Right Down The Line

I am seriously happy at the hit rate that my last article about Ian Kennedy’s Masterclass managed to achieve. But as I did the article, I was deliberately concentrating on the picture that Ian was kind enough to paint for us and you have got to admit that it turned out beautifully.

mekon-complete

But as the masterclass was progressing, we were hesitant in asking questions. Not because Ian was unapproachable, but because we, as an audience, did not want to interrupt a master at work. One question was answered by Ian as he was happy to tell us that he did not always keep his work with an upright orientation as sometimes he would turn the picture to make it easier to paint. He also pointed out that as he used acrylic washes, he would use gravity to help the flow of the wash so that it helped the gradiation of his colouring to look more natural.

mekon_rotated

In fact, you can see the wash slowly moving down the page to darken the bottom right of this picture. For me to watch this was so cool! We also had Ian speak about how he was preparing a few Judge Dredd and Strontium Dog pieces of art. When he said this, my comic geekery radar went into overdrive but it turns out that Ian is just getting some sketches in readiness for his next appearance at a convention and Carlos Ezquerra had kindly put up some thumbnails for guidance to one and all.

carlos-thumbnails

And Ian had, well I can let you read the next bit by yourself.

kennedy-ezquerra-banter

The only problem with this is that I now want to see what an Ian Kennedy Major Eazy looks like!

However, one question did stand out and that was asked by one of the younger members of the audience. Before you ask, for me, that is anyone under the age of 30! And the young lady asked if Ian had trouble with consistency when dealing with recurring character and Ian said that with any recurring character, it took a while to get used to them, but once you did, you could manage them fairly easily.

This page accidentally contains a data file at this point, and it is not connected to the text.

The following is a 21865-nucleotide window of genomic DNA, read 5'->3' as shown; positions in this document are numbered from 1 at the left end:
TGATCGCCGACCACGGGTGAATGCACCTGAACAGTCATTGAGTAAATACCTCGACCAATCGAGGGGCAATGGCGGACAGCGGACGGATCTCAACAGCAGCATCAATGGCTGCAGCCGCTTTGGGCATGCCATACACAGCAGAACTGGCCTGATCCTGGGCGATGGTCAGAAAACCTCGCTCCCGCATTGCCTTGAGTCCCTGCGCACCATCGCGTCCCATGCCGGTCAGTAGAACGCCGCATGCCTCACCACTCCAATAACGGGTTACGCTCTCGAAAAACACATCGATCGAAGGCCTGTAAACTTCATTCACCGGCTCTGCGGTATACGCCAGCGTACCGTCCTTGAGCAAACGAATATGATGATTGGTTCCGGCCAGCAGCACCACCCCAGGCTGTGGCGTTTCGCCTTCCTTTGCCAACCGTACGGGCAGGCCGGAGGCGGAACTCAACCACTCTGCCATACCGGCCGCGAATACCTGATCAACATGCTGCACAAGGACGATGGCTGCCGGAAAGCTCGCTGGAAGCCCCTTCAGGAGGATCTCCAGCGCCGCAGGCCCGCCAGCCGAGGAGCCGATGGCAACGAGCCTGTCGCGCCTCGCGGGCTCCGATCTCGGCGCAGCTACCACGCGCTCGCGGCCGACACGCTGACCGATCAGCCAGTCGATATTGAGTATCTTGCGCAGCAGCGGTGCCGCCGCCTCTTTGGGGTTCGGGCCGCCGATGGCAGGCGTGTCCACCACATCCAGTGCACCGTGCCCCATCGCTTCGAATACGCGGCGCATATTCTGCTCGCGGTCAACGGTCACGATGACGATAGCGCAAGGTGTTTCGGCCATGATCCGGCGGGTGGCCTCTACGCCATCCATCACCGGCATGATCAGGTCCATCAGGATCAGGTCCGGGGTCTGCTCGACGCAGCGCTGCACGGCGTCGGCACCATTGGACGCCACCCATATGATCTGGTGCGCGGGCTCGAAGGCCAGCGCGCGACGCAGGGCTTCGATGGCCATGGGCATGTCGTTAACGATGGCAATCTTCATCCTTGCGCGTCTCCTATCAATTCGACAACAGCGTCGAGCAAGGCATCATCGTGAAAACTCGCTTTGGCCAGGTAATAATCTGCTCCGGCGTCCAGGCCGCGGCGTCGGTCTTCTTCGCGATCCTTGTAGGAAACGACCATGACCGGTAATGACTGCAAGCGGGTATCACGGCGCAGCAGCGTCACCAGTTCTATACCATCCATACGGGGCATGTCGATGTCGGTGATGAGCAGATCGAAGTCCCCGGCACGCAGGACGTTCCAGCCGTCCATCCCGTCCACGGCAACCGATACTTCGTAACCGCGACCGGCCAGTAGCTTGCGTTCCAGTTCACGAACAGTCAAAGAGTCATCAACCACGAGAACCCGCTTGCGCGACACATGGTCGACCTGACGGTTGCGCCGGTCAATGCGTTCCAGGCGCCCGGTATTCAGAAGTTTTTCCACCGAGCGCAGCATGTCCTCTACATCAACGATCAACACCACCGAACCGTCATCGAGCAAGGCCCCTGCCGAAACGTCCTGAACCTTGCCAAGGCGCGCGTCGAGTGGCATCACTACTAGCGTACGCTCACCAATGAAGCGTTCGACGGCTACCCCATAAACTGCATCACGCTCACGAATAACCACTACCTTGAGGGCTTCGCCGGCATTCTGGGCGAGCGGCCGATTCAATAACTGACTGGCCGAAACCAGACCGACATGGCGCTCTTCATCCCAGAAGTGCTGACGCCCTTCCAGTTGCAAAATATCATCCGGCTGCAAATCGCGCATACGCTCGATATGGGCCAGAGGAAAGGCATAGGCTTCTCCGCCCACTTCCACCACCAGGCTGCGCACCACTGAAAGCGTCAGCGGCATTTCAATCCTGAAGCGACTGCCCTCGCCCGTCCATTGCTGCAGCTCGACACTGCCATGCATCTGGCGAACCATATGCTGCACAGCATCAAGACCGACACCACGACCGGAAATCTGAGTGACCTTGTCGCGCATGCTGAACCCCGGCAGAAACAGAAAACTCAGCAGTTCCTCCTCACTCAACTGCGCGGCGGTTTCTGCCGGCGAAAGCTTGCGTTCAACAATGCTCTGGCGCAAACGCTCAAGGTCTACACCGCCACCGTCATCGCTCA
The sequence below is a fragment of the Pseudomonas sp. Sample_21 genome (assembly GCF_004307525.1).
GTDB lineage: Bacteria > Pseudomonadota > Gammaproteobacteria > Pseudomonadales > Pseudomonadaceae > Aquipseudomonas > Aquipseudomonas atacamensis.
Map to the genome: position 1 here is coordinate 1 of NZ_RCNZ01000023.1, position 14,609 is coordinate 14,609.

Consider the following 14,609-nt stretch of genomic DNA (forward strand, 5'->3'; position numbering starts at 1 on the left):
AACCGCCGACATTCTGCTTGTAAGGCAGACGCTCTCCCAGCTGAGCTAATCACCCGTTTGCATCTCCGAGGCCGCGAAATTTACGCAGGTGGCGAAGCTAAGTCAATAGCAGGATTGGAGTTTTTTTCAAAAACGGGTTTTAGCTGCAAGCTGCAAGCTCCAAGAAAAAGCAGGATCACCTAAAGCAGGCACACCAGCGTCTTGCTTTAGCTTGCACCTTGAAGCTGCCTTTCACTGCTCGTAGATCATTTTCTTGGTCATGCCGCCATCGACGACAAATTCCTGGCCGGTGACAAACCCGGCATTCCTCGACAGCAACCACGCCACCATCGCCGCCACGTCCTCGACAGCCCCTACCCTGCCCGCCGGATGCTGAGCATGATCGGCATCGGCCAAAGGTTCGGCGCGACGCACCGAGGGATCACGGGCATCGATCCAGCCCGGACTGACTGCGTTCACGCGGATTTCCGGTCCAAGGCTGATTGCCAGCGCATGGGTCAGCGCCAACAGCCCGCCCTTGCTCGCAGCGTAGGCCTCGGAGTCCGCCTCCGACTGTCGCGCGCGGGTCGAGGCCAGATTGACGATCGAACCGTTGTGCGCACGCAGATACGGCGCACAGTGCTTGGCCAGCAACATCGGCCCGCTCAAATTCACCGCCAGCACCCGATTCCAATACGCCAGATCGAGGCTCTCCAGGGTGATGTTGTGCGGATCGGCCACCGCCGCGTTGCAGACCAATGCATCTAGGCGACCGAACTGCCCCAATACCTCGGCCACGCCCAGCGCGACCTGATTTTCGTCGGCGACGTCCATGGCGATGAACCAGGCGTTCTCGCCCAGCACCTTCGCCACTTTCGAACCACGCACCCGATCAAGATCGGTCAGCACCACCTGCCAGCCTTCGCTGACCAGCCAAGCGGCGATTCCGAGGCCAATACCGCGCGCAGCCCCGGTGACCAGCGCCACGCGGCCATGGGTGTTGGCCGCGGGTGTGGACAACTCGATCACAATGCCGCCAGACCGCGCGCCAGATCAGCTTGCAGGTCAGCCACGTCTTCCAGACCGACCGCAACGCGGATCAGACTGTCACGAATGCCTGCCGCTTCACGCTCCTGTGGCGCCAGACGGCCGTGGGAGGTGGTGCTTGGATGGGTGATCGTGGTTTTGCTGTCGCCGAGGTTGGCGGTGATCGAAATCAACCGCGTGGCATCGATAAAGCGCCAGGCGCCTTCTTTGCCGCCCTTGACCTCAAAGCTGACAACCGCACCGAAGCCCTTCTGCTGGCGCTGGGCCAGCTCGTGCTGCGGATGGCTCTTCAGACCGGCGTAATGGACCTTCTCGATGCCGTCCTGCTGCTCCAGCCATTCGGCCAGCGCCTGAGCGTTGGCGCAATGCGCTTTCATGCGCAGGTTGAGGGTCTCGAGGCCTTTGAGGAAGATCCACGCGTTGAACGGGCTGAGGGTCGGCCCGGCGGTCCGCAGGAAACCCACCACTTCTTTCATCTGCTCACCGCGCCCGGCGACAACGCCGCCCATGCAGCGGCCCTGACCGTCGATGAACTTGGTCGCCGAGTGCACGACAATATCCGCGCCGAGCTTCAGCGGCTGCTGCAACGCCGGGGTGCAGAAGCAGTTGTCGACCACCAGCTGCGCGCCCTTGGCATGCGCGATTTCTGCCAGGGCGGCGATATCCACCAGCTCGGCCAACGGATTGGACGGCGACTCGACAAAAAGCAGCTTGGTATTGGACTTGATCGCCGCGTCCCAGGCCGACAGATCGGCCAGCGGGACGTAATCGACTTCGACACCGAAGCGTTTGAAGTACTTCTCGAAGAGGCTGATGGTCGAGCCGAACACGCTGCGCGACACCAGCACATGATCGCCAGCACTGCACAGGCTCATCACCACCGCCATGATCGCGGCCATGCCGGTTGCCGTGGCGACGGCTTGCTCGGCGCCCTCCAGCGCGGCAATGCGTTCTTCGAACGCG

The additional benefit to this question was that Ian expanded on his few short years with D C Thomson. Ian said that part of his learning his craft was that when he had little or nothing to do, he would be sent to the end of the room and dig out some of the art in the chest that he liked and then he was set to task to copying the artwork that he had selected. What was interesting was that Ian had brought some examples of the work he would be copying and this is one example.

a-rival-to-his-mother

Ian was also asked who had been an influence on his work and he said that many people had been influential on his work. But as I had heard Ian speak on this subject before, I was waiting with bated breath for him to mention one name and that was George Ramsbottom, an artist that hailed from Salford and seems to have been a major influence on Ian in his younger days. George was still creating art in the 1970s and he created one that I still remember fondly from the 1977 Victor Annual which was The Barrside Thunderbolt.

the-barrside-thunderbolt

I hope that this has been as enjoyable for you folk to read as it was for me to sit through.

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